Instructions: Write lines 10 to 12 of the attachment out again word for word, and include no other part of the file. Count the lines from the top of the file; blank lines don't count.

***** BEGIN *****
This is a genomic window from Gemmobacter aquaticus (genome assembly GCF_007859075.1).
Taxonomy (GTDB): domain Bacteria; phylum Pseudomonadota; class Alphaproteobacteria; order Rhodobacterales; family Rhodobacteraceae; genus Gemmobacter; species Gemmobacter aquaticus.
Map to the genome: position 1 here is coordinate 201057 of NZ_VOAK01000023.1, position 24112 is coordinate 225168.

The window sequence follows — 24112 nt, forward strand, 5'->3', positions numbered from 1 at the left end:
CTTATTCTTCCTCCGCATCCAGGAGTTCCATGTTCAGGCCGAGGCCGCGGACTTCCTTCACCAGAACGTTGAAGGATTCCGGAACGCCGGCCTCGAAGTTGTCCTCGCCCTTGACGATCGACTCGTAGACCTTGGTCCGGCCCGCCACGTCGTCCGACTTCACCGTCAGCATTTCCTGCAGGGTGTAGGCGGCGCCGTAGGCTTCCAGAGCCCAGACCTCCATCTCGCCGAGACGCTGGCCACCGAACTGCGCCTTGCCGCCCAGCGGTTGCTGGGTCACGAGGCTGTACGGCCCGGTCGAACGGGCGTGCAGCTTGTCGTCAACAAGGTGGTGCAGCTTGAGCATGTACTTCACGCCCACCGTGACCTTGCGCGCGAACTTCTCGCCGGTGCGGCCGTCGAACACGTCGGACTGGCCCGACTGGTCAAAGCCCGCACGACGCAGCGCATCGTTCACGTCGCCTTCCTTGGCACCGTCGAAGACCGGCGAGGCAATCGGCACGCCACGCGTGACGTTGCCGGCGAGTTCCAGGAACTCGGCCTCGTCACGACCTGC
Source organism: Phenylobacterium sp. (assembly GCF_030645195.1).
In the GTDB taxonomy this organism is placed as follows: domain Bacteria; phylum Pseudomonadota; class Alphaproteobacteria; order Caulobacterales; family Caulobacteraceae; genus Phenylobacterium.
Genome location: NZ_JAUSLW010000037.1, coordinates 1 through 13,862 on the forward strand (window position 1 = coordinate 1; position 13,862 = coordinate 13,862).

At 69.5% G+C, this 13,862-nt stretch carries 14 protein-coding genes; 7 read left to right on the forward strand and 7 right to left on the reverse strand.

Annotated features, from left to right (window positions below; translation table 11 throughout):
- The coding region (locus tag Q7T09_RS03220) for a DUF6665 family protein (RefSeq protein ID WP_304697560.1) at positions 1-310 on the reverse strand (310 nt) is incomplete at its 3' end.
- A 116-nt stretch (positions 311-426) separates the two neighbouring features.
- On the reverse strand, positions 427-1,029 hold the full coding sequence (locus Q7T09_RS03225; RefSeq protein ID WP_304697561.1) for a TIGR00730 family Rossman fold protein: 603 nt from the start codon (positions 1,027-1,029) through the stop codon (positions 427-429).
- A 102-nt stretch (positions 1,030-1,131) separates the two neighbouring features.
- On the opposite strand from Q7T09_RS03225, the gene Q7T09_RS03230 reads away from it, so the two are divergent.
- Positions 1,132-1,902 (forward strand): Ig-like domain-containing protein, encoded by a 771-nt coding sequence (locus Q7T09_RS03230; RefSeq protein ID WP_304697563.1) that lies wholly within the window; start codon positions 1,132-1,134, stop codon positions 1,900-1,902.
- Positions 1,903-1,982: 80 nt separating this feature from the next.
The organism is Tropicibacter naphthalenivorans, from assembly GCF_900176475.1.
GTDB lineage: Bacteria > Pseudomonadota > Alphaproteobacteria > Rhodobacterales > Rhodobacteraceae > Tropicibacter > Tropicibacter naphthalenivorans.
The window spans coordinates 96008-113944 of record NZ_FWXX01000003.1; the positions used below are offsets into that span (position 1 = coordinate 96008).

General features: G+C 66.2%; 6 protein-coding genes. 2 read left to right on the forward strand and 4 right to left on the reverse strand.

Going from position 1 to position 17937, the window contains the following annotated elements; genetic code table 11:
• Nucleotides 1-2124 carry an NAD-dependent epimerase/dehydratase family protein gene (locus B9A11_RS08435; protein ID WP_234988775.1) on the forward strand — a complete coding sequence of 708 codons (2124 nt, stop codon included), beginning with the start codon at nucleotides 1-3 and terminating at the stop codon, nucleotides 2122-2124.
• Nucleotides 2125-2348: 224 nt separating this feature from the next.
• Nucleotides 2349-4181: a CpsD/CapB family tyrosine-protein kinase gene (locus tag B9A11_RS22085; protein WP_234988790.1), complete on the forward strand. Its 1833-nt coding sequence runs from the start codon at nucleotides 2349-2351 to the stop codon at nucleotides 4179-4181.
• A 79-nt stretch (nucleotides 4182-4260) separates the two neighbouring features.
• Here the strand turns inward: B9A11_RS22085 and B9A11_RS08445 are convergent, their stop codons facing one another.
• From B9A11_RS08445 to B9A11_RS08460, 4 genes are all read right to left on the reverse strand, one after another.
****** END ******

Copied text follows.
Annotated features, from left to right (window positions below; translation table 11 throughout):
- The coding region (locus tag Q7T09_RS03220) for a DUF6665 family protein (RefSeq protein ID WP_304697560.1) at positions 1-310 on the reverse strand (310 nt) is incomplete at its 3' end.
- A 116-nt stretch (positions 311-426) separates the two neighbouring features.